A new report out today from housing charity Shelter lays bare a shocking reality foodbanks know only too well; many people are just one paycheck or unexpected bill away from being unable to afford basic essentials like food, rent and utilities.
Shelter’s research, conducted with YouGov found that:
- Last year 44% of working families in England (3.7 million working fams) cut back on buying essential food or clothing so they could meet their rent or mortgage payments
- 1 in 11 working parents have skipped meals
- 1 in 5 working parents put off buying new clothes and shoes
- Over ½ of working parents are already struggling to meet rent and mortgage payments
Adrian Curtis, Foodbank Network Director at The Trussell Trust commented on one case he had heard of recently where housing was a big factor in a referral to a foodbank.
“Just last week one of our foodbanks helped a mum, who after escaping an abusive relationship was facing eviction from her privately rented home; having to manage the bills without any help whilst she looked after her 10 week old baby had thrown her young family into financial crisis.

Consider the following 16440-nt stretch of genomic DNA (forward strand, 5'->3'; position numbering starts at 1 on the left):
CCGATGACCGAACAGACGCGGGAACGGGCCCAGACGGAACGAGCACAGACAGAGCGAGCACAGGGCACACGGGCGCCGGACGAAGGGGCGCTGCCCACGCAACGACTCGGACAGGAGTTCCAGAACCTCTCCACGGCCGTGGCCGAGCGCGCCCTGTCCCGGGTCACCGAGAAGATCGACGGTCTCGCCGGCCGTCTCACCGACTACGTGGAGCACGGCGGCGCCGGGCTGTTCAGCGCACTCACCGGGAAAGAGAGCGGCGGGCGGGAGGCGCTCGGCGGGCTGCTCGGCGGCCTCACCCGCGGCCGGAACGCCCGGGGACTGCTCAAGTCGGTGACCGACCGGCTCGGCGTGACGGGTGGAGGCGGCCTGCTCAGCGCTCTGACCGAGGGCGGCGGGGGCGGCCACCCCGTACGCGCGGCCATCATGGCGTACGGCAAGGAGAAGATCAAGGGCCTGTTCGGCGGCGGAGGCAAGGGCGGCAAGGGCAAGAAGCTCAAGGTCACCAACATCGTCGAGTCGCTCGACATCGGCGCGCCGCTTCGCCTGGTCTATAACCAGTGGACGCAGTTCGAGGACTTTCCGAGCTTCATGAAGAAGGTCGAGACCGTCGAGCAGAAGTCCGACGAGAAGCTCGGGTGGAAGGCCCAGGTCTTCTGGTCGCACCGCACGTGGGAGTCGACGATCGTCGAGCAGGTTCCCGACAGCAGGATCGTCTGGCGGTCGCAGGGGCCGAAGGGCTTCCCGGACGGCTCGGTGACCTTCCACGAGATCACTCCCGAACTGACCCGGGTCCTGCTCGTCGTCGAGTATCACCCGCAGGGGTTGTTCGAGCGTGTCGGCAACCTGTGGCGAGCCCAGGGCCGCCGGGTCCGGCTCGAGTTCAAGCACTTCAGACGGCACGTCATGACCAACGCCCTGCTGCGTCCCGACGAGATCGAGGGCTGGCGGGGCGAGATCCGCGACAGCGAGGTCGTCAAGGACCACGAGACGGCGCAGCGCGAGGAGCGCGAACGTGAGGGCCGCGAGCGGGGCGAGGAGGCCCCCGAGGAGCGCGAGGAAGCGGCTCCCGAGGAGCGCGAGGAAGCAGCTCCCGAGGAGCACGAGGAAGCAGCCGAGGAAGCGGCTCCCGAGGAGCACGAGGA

“Housing costs and arrears are both serious concerns for our foodbank network, and it’s vital the government improves access to appropriate advice and support. When parents are hit by something unexpected like illness or a broken boiler, housing costs can be a big factor in causing people already on a financial knife edge to run out of money and need help from a foodbank.”
What is clear from reports such as these is that tackling one part of the problem, whether food, rent or other essentials, will not end hunger and poverty.
As politicians prepare for the party conference season charities like the Trussell Trust are encouraging them to connect the dots and understand the complex factors that lead a person to needing help from a foodbank.
With that in mind, Norman Lamb MP, Liberal Democrat peer Lord Tyler, Big Issue founder John Bird and Eastbourne Foodbank will be debating hunger, homelessness and housing in Brighton at our fringe event ‘No food, no roof’ on 20th September, 1pm. We hope to generate debate as to how rising hunger, homelessness and other symptoms of severe poverty can best be addressed.